A small asteroid hit Earth on Saturday, June 2nd, exploding in the atmosphere over Botswana before it could reach the ground. The Catalina Sky Survey in Arizona had discovered the space rock only hours earlier as it hurtled toward our planet from inside the orbit of the Moon. Sensors used to monitor rogue nuclear explosions detected the asteroid and estimated its yield near ~500 tons of TNT.
The Catalina Sky Survey in Arizona discovered a small asteroid (2018 LA) near the orbit of the Moon. Hours later, it hit Earth.
The boulder-sized space rock entered the atmosphere traveling 38,000 mph (17 km/s) and exploded over Botswana at 6:44 p.m. local time. A video camera at a farm near Ottosda, South Africa, recorded the explosion. It was impressively bright even at a distance:
The explosion sent waves of low-frequency sound (infrasound) rippling through the atmosphere, and it was detected by an infrasound monitor in South Africa, deployed as part of the International Monitoring System of the Comprehensive Nuclear-Test-Ban Treaty. Meteor expert Peter Brown of the University of Western Ontario analyzed the signals and came to these conclusions about the explosion:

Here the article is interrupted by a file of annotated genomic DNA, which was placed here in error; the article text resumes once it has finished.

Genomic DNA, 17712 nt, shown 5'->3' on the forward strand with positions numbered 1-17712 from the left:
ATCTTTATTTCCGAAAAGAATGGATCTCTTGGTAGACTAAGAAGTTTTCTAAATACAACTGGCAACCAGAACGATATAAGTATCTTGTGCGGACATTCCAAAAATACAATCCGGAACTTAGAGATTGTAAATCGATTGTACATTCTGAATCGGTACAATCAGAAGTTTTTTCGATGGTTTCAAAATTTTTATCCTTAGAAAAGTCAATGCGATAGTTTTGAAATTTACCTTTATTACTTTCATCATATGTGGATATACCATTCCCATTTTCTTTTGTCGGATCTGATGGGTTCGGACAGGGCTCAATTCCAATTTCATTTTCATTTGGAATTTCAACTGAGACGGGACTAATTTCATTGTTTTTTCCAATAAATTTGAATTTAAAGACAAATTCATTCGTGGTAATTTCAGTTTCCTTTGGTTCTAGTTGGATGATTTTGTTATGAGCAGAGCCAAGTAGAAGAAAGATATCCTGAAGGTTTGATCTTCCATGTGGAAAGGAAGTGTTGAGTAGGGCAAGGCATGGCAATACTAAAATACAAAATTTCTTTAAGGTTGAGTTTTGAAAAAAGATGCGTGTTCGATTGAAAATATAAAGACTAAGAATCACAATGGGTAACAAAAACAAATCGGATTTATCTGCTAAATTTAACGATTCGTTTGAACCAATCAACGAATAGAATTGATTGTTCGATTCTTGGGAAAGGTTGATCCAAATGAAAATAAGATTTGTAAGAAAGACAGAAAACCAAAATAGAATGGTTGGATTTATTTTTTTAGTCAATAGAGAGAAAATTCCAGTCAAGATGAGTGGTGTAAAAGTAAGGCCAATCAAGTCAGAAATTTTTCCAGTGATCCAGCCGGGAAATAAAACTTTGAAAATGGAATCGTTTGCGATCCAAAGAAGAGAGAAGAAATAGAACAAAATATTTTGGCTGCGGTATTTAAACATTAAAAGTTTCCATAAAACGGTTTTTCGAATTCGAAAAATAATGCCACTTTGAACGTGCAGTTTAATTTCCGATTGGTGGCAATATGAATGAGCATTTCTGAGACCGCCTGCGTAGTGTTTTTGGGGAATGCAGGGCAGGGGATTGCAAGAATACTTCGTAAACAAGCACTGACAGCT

“The yield was in the range 0.3 to 0.5 kilotons of TNT,” he says. “That corresponds to a 2 meter diameter asteroid.”
As asteroids go, that’s very small. It posed no significant danger to objects on the ground as it disintegrated almost wholly in the atmosphere. Fragments may yet be found on the ground and recovered for sale or scientific study.
The real significance of this event is that it highlights the growing capability of modern sky surveys to discover asteroids targeting Earth. Even small faint space rocks are being caught in the net. Boulder-sized impactors have been discovered hurtling toward Earth three times in the past 10 years: 2008 TC3 exploded over northern Sudan on Oct. 7, 2008; 2014 AA burned up above the Atlantic Ocean on Jan. 1, 2014; and now 2018 LA. In each case, the warning was less than a day. Larger asteroids may be seen at a greater distance, however, allowing for more lead time. Learn more about the latest impact from NASA.
Although there was not enough tracking data to make precise predictions ahead of time, a swath of possible locations was calculated stretching from Southern Africa, across the Indian Ocean, and onto New Guinea. Reports of a bright fireball above Botswana, Africa, early Saturday evening match up with the predicted trajectory for the asteroid. The asteroid entered Earth’s atmosphere at the high speed of 10 miles per second (38,000 mph, or 17 kilometers per second) at about 16:44 UTC (9:44 a.m. PDT, 12:44 p.m. EDT,6:44 p.m. local Botswana time) and disintegrated several miles above the surface, creating a bright fireball that lit up the evening sky.